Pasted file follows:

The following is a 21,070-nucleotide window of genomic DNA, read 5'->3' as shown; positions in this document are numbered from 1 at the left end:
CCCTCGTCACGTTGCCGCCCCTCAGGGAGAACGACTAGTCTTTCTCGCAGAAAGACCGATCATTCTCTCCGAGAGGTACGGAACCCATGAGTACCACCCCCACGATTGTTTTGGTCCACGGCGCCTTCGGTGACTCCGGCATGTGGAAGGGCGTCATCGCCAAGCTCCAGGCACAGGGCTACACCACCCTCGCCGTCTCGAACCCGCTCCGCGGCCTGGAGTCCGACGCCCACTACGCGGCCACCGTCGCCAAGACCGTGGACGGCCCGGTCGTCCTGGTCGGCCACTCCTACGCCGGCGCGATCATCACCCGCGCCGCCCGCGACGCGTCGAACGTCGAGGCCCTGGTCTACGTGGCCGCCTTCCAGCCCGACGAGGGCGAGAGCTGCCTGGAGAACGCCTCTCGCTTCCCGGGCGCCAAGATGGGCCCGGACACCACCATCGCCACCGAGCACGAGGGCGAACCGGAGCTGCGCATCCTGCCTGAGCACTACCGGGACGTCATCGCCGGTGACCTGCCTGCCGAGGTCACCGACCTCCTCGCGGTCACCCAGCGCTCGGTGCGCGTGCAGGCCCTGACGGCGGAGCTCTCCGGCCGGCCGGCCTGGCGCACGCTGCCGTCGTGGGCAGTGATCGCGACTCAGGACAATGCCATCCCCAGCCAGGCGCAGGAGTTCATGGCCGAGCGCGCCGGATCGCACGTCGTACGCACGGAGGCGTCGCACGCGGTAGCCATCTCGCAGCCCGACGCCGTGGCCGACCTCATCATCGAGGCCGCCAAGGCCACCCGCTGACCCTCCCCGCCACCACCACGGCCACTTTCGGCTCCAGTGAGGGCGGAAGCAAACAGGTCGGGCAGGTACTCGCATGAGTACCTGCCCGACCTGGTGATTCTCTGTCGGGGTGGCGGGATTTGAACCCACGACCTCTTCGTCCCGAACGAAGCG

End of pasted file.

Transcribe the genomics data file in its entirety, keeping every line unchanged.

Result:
The following is a 21,070-nucleotide window of genomic DNA, read 5'->3' as shown; positions in this document are numbered from 1 at the left end:
CCCTCGTCACGTTGCCGCCCCTCAGGGAGAACGACTAGTCTTTCTCGCAGAAAGACCGATCATTCTCTCCGAGAGGTACGGAACCCATGAGTACCACCCCCACGATTGTTTTGGTCCACGGCGCCTTCGGTGACTCCGGCATGTGGAAGGGCGTCATCGCCAAGCTCCAGGCACAGGGCTACACCACCCTCGCCGTCTCGAACCCGCTCCGCGGCCTGGAGTCCGACGCCCACTACGCGGCCACCGTCGCCAAGACCGTGGACGGCCCGGTCGTCCTGGTCGGCCACTCCTACGCCGGCGCGATCATCACCCGCGCCGCCCGCGACGCGTCGAACGTCGAGGCCCTGGTCTACGTGGCCGCCTTCCAGCCCGACGAGGGCGAGAGCTGCCTGGAGAACGCCTCTCGCTTCCCGGGCGCCAAGATGGGCCCGGACACCACCATCGCCACCGAGCACGAGGGCGAACCGGAGCTGCGCATCCTGCCTGAGCACTACCGGGACGTCATCGCCGGTGACCTGCCTGCCGAGGTCACCGACCTCCTCGCGGTCACCCAGCGCTCGGTGCGCGTGCAGGCCCTGACGGCGGAGCTCTCCGGCCGGCCGGCCTGGCGCACGCTGCCGTCGTGGGCAGTGATCGCGACTCAGGACAATGCCATCCCCAGCCAGGCGCAGGAGTTCATGGCCGAGCGCGCCGGATCGCACGTCGTACGCACGGAGGCGTCGCACGCGGTAGCCATCTCGCAGCCCGACGCCGTGGCCGACCTCATCATCGAGGCCGCCAAGGCCACCCGCTGACCCTCCCCGCCACCACCACGGCCACTTTCGGCTCCAGTGAGGGCGGAAGCAAACAGGTCGGGCAGGTACTCGCATGAGTACCTGCCCGACCTGGTGATTCTCTGTCGGGGTGGCGGGATTTGAACCCACGACCTCTTCGTCCCGAACGAAGCG